Dr Jai Tree

Senior Lecturer
3113, L3 East, Bioscience South E26
(+612) 9385 9142
(+612) 9385 1485

Lab: Samuels s128; Phone 9385-3869

Lab website: https://treelab.science/

Professional Experience

2015-current:  Senior Lecturer, School of BABS
2014-2015:  NHMRC Postdoctoral Researcher, Peter Doherty Institute, Uni of Melbourne
2010-2014:  Postdoctoral Researcher, Wellcome Centre for Cell Biology & The Roslin Institute, University of Edinburgh
2007-2010:  Postdoctoral Researcher, Royal (Dick) School of Veterinary Studies, University of Edinburgh

Research Contribution

My lab has an ongoing interest in how complex genetic traits such as virulence are assembled and selected in bacterial pathogens.

Transcriptional regulation of bacterial virulence
Many bacterial pathogens, including Staphylococcus, Vibrio, Salmonella spp., and E. coli have acquired the genes for pathogenesis through horizontal gene transfer. A stark example of this is Enterohaemorhaggic E. coli (EHEC), which has obtained more than a fifth of its genome (and its ability to cause disease) through acquisition of mobile genetic elements (termed pathogenicity islands or PAIs). This suggests a level of ‘plug and play’ genetics and raises the question of how this assortment of genetic material is regulated and coordinated to allow a productive virulence program.

By screening mutant libraries and analysing clinical isolates of EHEC we have identified a number of regulators acquired on PAIs that control virulence. A recent example is the prophage secretion regulator (Psr) family of transcriptional regulators that coordinates expression between independent, horizontally acquired PAIs. Psr encoding islands carry virulence proteins known as ‘effectors’ that are injected into host cells by the type 3 secretion system (T3SS). Psr was found to regulate T3SS through the acid stress response - encoded within the conserved ‘core’ genome. We speculate that coordination between the pathogenicity islands positively selects for effector secretion.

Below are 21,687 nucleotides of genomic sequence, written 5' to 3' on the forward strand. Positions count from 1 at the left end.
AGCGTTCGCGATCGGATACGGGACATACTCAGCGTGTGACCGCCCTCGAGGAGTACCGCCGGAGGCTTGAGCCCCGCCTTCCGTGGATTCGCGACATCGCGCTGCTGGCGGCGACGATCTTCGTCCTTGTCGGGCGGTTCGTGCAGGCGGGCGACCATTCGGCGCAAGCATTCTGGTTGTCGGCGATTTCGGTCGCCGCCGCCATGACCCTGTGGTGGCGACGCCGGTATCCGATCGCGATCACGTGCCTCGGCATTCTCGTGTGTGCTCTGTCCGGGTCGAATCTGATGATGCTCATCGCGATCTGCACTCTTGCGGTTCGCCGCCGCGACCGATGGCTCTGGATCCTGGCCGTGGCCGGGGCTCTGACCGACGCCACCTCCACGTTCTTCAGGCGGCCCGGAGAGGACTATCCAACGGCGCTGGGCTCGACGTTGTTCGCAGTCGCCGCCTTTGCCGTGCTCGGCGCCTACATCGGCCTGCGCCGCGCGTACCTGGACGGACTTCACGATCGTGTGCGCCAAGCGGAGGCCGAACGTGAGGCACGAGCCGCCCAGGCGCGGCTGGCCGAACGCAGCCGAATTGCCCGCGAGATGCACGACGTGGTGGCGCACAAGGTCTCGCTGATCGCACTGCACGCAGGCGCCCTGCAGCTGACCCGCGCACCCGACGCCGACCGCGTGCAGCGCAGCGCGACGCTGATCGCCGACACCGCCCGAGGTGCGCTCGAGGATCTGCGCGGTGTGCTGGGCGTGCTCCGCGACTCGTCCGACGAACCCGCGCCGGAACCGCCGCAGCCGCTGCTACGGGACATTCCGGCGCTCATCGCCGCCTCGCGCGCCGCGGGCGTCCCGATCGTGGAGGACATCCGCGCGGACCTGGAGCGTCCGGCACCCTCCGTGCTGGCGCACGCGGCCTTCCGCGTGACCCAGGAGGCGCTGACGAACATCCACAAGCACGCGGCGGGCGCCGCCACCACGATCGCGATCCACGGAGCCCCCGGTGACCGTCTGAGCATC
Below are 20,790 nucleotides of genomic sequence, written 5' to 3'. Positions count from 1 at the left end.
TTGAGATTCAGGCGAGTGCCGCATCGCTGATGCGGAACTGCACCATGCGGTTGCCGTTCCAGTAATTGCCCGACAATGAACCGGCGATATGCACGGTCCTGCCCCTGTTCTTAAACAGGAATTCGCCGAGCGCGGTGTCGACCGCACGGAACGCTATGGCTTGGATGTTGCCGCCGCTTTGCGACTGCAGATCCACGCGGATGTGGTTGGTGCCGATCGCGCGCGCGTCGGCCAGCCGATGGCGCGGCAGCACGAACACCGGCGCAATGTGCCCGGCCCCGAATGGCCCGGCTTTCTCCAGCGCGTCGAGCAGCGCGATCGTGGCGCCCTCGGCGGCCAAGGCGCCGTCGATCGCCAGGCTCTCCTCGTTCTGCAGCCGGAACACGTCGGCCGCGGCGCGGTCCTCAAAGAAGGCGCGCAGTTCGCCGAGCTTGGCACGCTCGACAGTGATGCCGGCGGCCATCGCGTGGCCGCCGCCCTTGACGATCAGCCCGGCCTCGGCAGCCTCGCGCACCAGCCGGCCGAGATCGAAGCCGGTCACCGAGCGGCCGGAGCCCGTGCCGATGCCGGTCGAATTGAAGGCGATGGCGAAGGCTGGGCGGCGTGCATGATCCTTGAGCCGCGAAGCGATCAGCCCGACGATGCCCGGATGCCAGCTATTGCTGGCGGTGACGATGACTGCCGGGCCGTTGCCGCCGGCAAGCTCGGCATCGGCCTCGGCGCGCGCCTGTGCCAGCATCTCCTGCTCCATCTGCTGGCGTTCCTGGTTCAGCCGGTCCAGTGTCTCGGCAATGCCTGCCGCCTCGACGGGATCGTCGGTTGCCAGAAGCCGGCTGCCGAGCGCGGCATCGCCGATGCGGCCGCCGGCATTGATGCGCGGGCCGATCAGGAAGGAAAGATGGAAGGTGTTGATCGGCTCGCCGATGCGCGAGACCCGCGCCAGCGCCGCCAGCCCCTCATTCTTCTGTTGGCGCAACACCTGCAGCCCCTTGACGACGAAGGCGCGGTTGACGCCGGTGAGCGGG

Post-transcriptional regulation of bacterial virulence 
Non-coding RNA regulation has come to the fore with the advent of RNA sequencing. It is now abundantly apparent that all forms of life transcribe RNAs that do not encode proteins (non-coding RNAs), but regulate cellular processes through a myriad of mechanisms. Bacterial pathogens produce hundreds of non-coding RNAs, however we have a poor understanding of the function of the majority of these RNAs.

UV-crosslinking and deep sequencing protein-RNA complexes (CRAC or CLIP-Seq) is a powerful technique for identifying protein interaction sites on RNAs. We have used this technique to study interactions between the ncRNA chaperone, Hfq, and the transcriptome. Using this technique, we have demonstrated that the pathogenicity islands of EHEC are rich in a class of ncRNA, termed small RNA (sRNA), and have revealed a new mechanism of ncRNA regulation. Unusally short RNAs (50-60nt) were identified that control the activity of sRNAs (as opposed to mRNAs). This new class of sRNAs have been termed ‘anti-sRNA’. We have found that anti-sRNA are required for effective growth of EHEC in bovine mucus, the environmental reservoir of EHEC, and are investigating the mechanisms behind this growth defect.

RNA has two particularly useful properties for gene regulation; it is able to adopt a huge variety of conformations that can respond to environmental cues (e.g. riboswitches and RNA thermometers), and make sequence-specific interactions with RNAs through (often limited) base pairing. We anticipate that the mechanisms adopted by ncRNAs to control gene expression in bacterial pathogens will be exceptionally diverse, and are using UV-crosslinking and deep sequencing techniques to study these processes.

Active Research Projects


Click here for Dr Tree's publications list